The most wodely used classification to grade severity of the facial muscle weakness is House-Brackmann classification:



UMN and LMN facial palsy

Classically stroke presents with a UMN type of facial nerve palsy i.e. a supra nuclear lesion sparing of forehead/eyelid muscles (image on right) and lesions beloew the facial nerve nuclei presnet with involvement of upper as well as lower half of face i.e involving forehead/eyelid muscles as well. It is important to look for involvement of limb weakness and deficts in other cranial nerves fucntion as LMN palsy may reperesent a brainstem stroke. 




Diagnosis and Treatment 


Focus on the history and physical examination to identify the possible causes of LMN facial palsy such as:

  • Otitis media
  • Trauma
  • Postsurgical complications
  • Neoplasms
  • Sarcoidosis
  • Lyme Disease 
  • Reactivation of VZV infection


Corticosteroids adminiatered within 3 days of the onset of synmptoms increase the likelihood of recovery and shorten time to recovery as well. Patients with Bell's palsy do not complain of any facial pain and don't have any cranial nerve involvement other than the facial nerve.

Recent literature favors the use of steroids and not antivirals. Sullivan et al in 2007 examined the treatment options for BP in a randomized control trial across 17 sites in Scotland. At three months, 83% of patients in the prednisolone group versus 63.6% of patients in the non-prednisolone group fully recovered. A meta-analysis in 2009 determined there was no significant benefit of combined antiviral and steroid treatment compared to steroids alone. Currently, the recommended treatment regiment for BP is prednisone, 60 to 80 mg per day, for one week or giving 25 mg twice daily for 10 days.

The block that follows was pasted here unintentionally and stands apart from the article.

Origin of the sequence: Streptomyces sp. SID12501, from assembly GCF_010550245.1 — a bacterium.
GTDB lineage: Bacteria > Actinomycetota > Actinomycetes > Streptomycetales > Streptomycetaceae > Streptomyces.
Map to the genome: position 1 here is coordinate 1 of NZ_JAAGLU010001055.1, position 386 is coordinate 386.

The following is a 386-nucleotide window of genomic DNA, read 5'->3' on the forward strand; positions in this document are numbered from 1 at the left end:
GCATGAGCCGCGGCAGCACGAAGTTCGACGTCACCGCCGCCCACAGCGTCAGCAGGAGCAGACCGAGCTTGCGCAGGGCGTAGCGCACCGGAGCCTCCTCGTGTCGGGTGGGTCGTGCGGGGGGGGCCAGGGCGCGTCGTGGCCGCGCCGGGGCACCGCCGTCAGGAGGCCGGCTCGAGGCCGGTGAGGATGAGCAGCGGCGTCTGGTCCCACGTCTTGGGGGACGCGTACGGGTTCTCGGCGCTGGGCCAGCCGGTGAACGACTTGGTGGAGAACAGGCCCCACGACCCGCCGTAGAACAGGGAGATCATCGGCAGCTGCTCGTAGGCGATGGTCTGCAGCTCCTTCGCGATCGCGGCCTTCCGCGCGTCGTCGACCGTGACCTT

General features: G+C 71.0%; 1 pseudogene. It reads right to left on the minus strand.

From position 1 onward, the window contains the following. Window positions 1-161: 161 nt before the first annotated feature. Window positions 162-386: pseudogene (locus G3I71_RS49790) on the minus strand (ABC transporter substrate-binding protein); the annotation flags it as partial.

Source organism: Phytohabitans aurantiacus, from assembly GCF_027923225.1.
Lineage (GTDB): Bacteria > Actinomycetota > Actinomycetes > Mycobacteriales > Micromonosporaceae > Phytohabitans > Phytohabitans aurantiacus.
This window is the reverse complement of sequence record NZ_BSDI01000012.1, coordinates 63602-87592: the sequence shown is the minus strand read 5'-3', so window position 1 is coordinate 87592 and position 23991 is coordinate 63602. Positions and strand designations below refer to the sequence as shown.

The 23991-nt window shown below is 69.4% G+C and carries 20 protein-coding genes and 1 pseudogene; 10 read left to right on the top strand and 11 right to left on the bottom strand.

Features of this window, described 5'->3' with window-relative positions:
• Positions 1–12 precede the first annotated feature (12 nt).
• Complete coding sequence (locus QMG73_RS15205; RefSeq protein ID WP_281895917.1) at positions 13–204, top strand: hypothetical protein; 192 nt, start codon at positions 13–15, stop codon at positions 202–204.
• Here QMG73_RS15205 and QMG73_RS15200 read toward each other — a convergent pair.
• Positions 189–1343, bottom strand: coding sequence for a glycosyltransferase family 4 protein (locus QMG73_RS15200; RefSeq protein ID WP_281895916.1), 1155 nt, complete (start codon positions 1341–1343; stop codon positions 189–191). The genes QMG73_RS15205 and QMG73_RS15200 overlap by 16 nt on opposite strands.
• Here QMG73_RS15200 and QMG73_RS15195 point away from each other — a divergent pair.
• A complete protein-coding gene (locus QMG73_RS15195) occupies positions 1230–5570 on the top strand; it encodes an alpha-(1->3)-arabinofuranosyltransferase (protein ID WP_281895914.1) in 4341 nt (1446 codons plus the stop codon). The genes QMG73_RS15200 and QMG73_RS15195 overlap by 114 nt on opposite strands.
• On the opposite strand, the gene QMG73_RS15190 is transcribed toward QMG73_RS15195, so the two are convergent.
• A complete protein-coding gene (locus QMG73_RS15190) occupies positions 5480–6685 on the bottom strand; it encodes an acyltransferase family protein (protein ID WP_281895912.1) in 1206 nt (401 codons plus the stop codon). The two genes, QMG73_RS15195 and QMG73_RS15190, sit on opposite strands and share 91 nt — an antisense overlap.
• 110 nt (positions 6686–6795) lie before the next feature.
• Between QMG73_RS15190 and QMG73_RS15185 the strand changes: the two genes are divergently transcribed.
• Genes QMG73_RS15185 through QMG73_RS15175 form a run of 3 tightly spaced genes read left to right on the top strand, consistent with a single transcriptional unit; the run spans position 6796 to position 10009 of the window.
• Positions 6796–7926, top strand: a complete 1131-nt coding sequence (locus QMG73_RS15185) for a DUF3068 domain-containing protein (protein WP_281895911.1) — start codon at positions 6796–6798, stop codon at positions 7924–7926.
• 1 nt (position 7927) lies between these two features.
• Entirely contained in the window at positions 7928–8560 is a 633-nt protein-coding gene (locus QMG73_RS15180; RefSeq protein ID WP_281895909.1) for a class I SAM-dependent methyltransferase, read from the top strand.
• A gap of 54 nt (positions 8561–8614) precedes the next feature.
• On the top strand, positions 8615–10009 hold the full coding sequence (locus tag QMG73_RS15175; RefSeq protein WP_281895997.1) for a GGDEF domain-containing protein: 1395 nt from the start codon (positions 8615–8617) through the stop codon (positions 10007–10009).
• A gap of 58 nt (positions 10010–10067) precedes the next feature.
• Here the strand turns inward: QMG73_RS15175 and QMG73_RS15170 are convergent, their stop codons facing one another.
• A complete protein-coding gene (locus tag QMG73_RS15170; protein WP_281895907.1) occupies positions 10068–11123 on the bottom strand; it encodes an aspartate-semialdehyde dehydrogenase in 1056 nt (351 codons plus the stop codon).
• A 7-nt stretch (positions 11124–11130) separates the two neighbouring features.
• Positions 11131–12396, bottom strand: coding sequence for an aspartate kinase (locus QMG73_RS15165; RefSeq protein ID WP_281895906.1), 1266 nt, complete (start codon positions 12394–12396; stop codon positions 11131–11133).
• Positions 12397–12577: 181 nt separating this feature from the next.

Eye Care: Prescribe lubricating eye drops for use during the day in addition to a corneal lubricant to use at night. Furthermore, patches or taping the eyelid closed can be used at night. 


Severe disease can result in inability to completely close the eye in addition to decreased lacrimal secretions, leading to drying and tearing of the cornea. 

Summary

  • Bell’s palsy is idiopathic paralysis of the facial nerve and is the most common cause of LMN facial palsy. DO a full neuro exam and look for other cranila nerve involvement to look for potential brainstem CVA.
  • Bell's Palsy is unilateral and acute in onset, progressing over a period of hours and reaching maximal intensity within several days
  • Treatment consists of corticosteroids and eye care. The prognosis of BP is excellent, with 85% of patients regaining function within three weeks

References:
  1. Fahimi J, Navi BB, Kamel H. Potential misdiagnoses of Bell's palsy in the emergency department. Annals of emergency medicine. 2014 Apr 1;63(4):428-34.
  2. Sullivan FM, Swan IR, Donnan PT, Morrison JM, Smith BH, McKinstry B, Davenport RJ, Vale LD, Clarkson JE, Hammersley V, Hayavi S, McAteer A, Stewart K, Daly F. Early treatment with prednisolone or acyclovir in Bell’s palsy. N Engl J Med. 2007 Oct 18;357(16):1598-607.
  3. https://cks.nice.org.uk/bells-palsy#!scenario
  4. Quant EC, et al. The benefits of steroids versus steroids plus antivirals for treatment of Bell’s palsy: a meta-analysis. BMJ. 2009;339:b3354 
Posted by:

              
     Lakshay Chanana
     
     Speciality Doctor
     Northwick Park Hospital
     Department of Emergency Medicine
     England

     @EMDidactic